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Generations of stars pose for family portrait

...a stunning new Spitzer image reveals the family portrait of a star-forming inferno...

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The interplanetary mapping maverick an exclusive interview to coincide with the September issue of Astronomy Now, the Planetary Science Institute's Dr Robert Gaskell discusses his innovative mapping technique that is bringing the diverse surfaces of the Solar System to life...

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XMM discovers monster galaxy cluster

...XMM has uncovered the most massive cluster ever seen in the distant Universe...

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Video archive

STS-120 day 2 highlights

Flight Day 2 of Discovery's mission focused on heat shield inspections. This movie shows the day's highlights.


STS-120 day 1 highlights

The highlights from shuttle Discovery's launch day are packaged into this movie.


STS-118: Highlights

The STS-118 crew, including Barbara Morgan, narrates its mission highlights film and answers questions in this post-flight presentation.

 Full presentation
 Mission film

STS-120: Rollout to pad

Space shuttle Discovery rolls out of the Vehicle Assembly Building and travels to launch pad 39A for its STS-120 mission.


Dawn leaves Earth

NASA's Dawn space probe launches aboard a Delta 2-Heavy rocket from Cape Canaveral to explore two worlds in the asteroid belt.

 Full coverage

Dawn: Launch preview

These briefings preview the launch and science objectives of NASA's Dawn asteroid orbiter.

 Launch | Science

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Cassini pinpoints source of Enceladus jets

Posted: August 28, 2008

Thanks to an amazing new array of photographs of Saturn’s geologically active moon Enceladus, Cassini has pinpointed precisely the source of the icy jets seen erupting from the surface in previous fly-bys.

Map of the south polar region of Enceladus showing the correlation between jet sources identified in Cassini imaging data (and correlating to the roman numeral identification of the new images) and hot spots on the surface. Image: NASA/JPL/Space Science Institute.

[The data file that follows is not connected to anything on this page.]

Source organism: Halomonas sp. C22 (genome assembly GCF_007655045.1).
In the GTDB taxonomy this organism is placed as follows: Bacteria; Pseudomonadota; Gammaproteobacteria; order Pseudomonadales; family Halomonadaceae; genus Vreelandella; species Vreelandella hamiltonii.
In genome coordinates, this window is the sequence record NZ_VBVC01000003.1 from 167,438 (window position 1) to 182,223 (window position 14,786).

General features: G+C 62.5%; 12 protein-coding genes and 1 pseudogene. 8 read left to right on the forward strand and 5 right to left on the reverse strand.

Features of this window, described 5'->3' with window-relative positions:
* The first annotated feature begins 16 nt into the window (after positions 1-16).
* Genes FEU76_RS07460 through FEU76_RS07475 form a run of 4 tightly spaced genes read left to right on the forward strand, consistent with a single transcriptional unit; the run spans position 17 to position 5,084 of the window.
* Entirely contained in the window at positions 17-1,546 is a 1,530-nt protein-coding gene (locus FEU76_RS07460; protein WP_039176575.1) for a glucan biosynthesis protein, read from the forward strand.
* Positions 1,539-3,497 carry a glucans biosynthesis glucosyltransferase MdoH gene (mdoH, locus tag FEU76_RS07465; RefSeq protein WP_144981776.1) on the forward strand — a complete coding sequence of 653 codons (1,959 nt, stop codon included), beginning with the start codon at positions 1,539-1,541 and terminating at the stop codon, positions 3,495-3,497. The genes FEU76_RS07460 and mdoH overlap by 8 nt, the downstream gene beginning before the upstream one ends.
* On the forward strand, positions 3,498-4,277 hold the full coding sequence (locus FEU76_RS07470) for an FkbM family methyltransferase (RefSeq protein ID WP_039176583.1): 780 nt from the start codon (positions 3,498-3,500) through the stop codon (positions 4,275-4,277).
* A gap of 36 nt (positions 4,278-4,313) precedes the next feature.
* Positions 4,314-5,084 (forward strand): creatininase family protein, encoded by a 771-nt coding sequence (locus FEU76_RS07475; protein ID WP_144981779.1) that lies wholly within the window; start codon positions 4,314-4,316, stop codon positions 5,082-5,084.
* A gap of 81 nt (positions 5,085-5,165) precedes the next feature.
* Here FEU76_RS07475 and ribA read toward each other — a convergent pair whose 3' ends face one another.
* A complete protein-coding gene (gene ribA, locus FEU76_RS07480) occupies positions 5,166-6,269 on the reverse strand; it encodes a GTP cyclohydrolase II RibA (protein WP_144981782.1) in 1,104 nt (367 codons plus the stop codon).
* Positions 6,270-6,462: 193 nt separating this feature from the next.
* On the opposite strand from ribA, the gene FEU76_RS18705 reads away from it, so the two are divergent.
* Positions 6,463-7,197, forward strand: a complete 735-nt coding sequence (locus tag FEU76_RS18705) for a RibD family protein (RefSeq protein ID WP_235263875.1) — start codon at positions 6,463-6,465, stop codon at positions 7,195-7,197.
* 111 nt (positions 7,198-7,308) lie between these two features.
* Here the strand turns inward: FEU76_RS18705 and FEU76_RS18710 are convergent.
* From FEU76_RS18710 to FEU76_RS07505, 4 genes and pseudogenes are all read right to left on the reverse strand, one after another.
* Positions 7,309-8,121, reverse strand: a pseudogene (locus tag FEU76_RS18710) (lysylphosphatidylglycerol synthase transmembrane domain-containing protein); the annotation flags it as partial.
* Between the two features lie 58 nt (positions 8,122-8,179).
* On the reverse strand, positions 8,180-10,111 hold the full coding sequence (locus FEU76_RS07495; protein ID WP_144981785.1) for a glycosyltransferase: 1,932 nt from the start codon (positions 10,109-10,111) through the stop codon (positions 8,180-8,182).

Carefully targeted pictures uncover exquisite details in the
prominent south polar tiger stripe fractures from which the jets of icy particles, water vapour and traces of organics emanate. The photographs – captured as Cassini sped past the moon at a staggering 64,000 kilometres per hour – show the fractures are about 300 metres deep, with V-shaped inner walls. The outer flanks of several of the fractures show vast deposits of fine material, while large blocks of ice, tens of metres in size, litter the terrain surrounding the larger fractures.

"There appears to have been extensive fallout of icy particles to the ground, along some of the fractures, even in areas that lie between two jet source locations, though any immediate effects of presently active jets are subtle," says Carolyn Porco, Cassini imaging team leader.

Four source locations for the jets in tiger stripes Baghdad Sulcus, Cairo Sulcus and Damascus Sulcus are circled in this image and superimposed on the new high resolution imagery of Enceladus. Roman numerals correspond to locations indicated on the map above. Image: NASA/JPL/Space Science Institute.

Scientists are now focusing their efforts on the nature and intensity of the jetting process and its effects on the surrounding terrain. This information, coupled with observations by Cassini's other instruments, may answer the question of whether reservoirs of liquid water exist beneath the surface.

"This is the mother lode for us," says Carolyn Porco, Cassini imaging team leader. "[The images show] a place that may ultimately reveal just exactly what kind of environment, habitable or not, we have within this tortured little moon."

Combined with broader images showing the whole region, the new high-resolution snapshots provide critical documentation for understanding what may be powering the activity on Enceladus, and for the first time, planetary scientists are beginning to understand how freshly erupted surface deposits differ from older deposits. One current idea suggests that once warm vapour rises from underground to the cold surface through narrow channels, the icy particles may condense and seal off an active vent. Fresh jets may then appear elsewhere along the same fracture. The latest set of images clearly show evidence for the eruptions moving up and down the lengths of the tiger stripes over geologic time.

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May 21  Cassini maps of Saturn’s moons... read more

Mar 27  Cassini tastes organic material... read more

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